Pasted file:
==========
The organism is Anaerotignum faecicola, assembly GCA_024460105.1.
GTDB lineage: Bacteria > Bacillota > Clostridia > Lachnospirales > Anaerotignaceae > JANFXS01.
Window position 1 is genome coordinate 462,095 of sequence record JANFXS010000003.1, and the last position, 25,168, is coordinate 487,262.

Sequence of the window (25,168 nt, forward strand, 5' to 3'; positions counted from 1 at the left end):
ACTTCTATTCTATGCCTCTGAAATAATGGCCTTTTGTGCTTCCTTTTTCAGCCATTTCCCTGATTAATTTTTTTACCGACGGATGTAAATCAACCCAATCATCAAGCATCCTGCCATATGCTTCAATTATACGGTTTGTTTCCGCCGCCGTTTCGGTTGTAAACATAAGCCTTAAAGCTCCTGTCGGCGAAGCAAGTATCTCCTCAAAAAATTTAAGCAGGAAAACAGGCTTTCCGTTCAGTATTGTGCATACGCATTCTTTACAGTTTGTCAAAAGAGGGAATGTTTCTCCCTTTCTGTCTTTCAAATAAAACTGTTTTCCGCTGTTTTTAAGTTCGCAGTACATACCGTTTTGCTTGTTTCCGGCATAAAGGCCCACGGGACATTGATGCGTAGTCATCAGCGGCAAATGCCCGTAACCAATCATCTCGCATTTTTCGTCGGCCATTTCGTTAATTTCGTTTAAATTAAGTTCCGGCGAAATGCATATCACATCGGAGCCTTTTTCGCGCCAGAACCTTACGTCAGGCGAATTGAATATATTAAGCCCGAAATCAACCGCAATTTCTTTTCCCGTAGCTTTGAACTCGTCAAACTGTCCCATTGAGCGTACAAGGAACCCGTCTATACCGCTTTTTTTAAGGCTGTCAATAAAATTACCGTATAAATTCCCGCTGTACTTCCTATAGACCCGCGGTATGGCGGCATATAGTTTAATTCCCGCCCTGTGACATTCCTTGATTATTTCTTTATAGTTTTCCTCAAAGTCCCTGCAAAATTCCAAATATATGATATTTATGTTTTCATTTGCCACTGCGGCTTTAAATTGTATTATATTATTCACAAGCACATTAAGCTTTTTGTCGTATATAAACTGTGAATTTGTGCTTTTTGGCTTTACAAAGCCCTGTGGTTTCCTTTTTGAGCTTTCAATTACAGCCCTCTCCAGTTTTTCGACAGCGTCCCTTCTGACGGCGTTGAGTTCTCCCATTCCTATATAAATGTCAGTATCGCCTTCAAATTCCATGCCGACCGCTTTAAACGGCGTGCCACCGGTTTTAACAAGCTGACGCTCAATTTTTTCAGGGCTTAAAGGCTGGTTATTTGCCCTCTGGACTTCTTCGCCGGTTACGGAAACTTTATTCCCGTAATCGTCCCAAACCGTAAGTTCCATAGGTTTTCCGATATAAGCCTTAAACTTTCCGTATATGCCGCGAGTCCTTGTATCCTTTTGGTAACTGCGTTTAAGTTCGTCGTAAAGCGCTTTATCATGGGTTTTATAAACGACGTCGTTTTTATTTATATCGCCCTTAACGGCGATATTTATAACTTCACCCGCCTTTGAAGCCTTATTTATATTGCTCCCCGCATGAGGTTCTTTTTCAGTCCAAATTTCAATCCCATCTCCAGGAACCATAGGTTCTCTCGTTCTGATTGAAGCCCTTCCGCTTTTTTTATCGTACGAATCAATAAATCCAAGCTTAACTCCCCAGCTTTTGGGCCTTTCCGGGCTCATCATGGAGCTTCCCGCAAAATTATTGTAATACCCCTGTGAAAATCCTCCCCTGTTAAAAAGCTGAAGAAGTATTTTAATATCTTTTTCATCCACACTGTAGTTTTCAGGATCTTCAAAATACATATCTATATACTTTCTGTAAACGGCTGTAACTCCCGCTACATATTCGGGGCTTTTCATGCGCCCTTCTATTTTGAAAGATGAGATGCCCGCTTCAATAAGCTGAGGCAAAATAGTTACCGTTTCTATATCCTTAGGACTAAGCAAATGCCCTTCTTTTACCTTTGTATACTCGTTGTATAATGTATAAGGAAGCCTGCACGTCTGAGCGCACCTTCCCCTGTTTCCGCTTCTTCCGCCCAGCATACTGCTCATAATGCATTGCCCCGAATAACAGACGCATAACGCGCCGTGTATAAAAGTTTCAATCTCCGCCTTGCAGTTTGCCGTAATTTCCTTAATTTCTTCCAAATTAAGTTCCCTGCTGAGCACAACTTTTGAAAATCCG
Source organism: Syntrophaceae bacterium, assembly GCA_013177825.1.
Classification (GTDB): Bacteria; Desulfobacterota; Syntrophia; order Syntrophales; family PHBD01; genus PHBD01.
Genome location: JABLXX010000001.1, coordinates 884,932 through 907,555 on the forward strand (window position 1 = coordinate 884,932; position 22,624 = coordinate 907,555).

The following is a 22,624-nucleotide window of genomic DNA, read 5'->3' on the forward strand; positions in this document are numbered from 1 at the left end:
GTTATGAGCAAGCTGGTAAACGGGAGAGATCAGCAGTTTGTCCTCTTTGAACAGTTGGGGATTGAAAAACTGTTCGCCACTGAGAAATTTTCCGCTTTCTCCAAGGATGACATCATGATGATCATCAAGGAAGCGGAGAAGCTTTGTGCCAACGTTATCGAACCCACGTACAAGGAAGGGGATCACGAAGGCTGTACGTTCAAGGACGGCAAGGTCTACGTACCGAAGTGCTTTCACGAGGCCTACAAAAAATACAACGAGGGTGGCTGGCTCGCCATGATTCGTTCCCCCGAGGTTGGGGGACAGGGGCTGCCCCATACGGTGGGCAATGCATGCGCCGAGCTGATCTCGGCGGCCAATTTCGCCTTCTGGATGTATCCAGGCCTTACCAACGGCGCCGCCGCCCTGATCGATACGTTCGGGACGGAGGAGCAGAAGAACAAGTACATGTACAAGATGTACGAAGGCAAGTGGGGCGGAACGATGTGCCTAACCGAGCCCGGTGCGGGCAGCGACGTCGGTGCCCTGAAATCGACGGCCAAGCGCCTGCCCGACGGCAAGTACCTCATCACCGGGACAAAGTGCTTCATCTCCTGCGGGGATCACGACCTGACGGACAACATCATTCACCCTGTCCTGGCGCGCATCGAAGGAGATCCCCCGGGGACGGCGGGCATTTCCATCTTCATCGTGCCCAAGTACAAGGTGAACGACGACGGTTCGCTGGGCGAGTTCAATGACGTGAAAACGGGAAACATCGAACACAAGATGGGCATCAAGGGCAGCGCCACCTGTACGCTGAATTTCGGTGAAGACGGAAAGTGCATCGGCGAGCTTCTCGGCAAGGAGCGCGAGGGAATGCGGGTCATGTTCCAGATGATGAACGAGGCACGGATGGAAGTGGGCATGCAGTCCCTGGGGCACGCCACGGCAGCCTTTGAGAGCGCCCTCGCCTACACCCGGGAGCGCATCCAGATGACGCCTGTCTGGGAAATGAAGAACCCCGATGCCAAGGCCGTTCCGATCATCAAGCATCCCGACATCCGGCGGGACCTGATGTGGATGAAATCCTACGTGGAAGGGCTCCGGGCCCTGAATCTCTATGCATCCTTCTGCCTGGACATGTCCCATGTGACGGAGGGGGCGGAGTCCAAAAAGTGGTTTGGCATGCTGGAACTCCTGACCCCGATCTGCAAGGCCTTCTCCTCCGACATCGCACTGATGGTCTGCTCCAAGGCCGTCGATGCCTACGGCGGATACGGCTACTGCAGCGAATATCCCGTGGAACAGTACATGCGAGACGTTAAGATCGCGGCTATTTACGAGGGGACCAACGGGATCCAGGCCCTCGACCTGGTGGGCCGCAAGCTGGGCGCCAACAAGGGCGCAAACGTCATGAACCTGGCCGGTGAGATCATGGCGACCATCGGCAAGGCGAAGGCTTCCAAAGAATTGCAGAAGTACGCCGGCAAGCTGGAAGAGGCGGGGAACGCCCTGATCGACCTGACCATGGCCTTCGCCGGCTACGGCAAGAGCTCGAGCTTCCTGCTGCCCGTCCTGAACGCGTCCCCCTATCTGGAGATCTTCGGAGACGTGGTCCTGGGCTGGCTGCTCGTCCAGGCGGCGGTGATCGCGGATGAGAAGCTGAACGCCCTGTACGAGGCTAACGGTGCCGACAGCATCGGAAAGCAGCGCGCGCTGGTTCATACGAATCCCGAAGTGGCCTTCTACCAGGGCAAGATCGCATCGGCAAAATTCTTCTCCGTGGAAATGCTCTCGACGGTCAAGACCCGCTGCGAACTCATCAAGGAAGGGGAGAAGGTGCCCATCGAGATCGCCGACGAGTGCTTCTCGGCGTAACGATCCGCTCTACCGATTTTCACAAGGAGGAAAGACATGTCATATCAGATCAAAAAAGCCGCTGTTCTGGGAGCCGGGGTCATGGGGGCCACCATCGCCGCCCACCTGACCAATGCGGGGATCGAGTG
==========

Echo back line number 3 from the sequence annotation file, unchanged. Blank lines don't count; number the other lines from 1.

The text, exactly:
Window position 1 is genome coordinate 462,095 of sequence record JANFXS010000003.1, and the last position, 25,168, is coordinate 487,262.